The past twenty years has seen a phenomenal rise in home education across the world and the general public’s familiarity with it has moved from almost complete ignorance to one of widespread, if largely uninformed, awareness. This change has been stimulated by, and reflected in, heightened media interest with feature articles on home education appearing in national magazines, newspapers and on television and radio. Cheaper computers, computer programs, easy access to the Internet and the increased amount of educational material available on line are assisting more parents to home educate their children (Wake, 2000).
Academic researchers and policy annalists are exhibiting more than a passing interest in what has been considered up until now, an extreme form of education. As a result many studies have now been conducted into home education overseas. Overall, they show that home education not only equals mainstream schooling, but also surpasses it.
According to the U.S. Department of Education, “Virtually all the available data show that the group of home schooled children who are tested is above average.” Such impressive results have been observable for at least 15 years with home-educated children in the U.S. surpassing the national averages on both the major college-entrance tests. Time Magazine reported that “the average home schooler’s SAT score is 1100 – 80 points higher than the average score for the general population.” Dr. Lawrence Rudner’s research covered 20,760 home-schooled students and found that in every subject and at every grade level, they scored significantly higher than their public and private school counterparts. Similarly, a Moore Foundation study of parents who had been arrested for truancy found that their children ranked 30 percent higher on standard tests than the average schooled child.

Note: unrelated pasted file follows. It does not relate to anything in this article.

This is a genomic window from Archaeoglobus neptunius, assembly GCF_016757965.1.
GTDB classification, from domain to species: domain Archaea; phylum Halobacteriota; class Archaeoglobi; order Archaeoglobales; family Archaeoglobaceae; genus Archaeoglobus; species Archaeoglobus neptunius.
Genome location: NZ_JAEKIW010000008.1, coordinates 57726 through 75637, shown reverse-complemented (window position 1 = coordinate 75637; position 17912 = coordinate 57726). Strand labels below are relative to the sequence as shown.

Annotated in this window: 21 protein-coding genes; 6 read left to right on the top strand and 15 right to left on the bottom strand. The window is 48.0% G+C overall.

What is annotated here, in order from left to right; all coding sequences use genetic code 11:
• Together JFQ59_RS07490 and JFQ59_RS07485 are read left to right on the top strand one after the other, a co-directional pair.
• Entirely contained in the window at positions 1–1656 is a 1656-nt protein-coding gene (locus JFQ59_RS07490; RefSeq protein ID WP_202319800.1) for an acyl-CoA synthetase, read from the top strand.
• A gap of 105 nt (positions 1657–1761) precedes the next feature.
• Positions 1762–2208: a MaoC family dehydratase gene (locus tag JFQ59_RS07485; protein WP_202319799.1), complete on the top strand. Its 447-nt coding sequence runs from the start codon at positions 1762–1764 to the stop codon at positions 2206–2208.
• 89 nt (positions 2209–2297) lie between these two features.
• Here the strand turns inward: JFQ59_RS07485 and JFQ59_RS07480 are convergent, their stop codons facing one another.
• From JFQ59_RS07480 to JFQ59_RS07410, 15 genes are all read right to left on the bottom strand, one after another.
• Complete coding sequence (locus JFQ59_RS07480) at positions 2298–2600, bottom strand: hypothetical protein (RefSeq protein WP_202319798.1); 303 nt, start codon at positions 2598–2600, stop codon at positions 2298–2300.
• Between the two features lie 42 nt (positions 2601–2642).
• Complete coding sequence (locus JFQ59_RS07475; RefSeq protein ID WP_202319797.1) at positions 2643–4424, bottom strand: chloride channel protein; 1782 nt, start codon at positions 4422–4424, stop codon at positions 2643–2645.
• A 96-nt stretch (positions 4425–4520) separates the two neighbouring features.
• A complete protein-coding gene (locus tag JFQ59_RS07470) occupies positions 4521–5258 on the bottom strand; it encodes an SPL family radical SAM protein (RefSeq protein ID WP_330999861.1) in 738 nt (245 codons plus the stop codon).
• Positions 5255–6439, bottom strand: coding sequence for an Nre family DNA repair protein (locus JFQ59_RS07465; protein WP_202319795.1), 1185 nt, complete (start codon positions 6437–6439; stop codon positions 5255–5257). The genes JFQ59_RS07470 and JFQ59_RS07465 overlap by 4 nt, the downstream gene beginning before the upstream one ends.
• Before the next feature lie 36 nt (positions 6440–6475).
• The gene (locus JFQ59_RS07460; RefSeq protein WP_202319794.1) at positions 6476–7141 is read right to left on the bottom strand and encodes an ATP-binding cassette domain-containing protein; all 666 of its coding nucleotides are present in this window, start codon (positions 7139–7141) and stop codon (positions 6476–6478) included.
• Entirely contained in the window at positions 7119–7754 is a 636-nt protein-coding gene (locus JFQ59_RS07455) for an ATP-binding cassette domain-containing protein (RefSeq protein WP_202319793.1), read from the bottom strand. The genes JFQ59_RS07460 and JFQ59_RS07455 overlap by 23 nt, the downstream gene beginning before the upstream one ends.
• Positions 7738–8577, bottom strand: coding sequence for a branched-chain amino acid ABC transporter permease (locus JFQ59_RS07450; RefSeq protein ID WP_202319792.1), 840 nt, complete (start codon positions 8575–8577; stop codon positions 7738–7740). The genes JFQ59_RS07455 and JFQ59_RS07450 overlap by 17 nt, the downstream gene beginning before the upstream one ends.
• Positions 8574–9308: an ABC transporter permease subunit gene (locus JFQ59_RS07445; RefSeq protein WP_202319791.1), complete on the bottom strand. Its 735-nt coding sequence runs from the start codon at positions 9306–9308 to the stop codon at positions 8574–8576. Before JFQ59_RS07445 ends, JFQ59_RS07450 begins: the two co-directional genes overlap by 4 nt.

Interestingly, Rudner found that having at least one parent who is a certified teacher has no signifigent effect on the achievement levels of home-schooled students. Test scores of children whose parents had ever held a teaching degree were only three percentile points higher than those whose parents had not. Children who were taught at home by mothers who had never finished high school, still scored well above public and private school students. Students who had been home educated for their entire academic lives scored higher with SAT scores improving from the 59th percentile for those home educated for one year to the 92nd percentile for those home educated for seven years. (Ray, 1997). According to Rudner’s research, home schooling families typically have an above average income, are two parent families and have above the average number of children.
One Oregon study found that home educators save the taxpayers $31 million per year. (Ray 1993) Patrick Basham found that Canadian home educating families spent $546 per student producing an average 85th percentile test score while it cost $5325 per public school student to achieve an average score at the 50th percentile. In 1998 Lyman’s research produced similar results and she concluded, “Home schooling has produced literate students with minimal government interference at a fraction of the cost of any government program” (Lyman, 1998). Overall it may be argued that home educators serve ‘as models of economy and effectiveness’!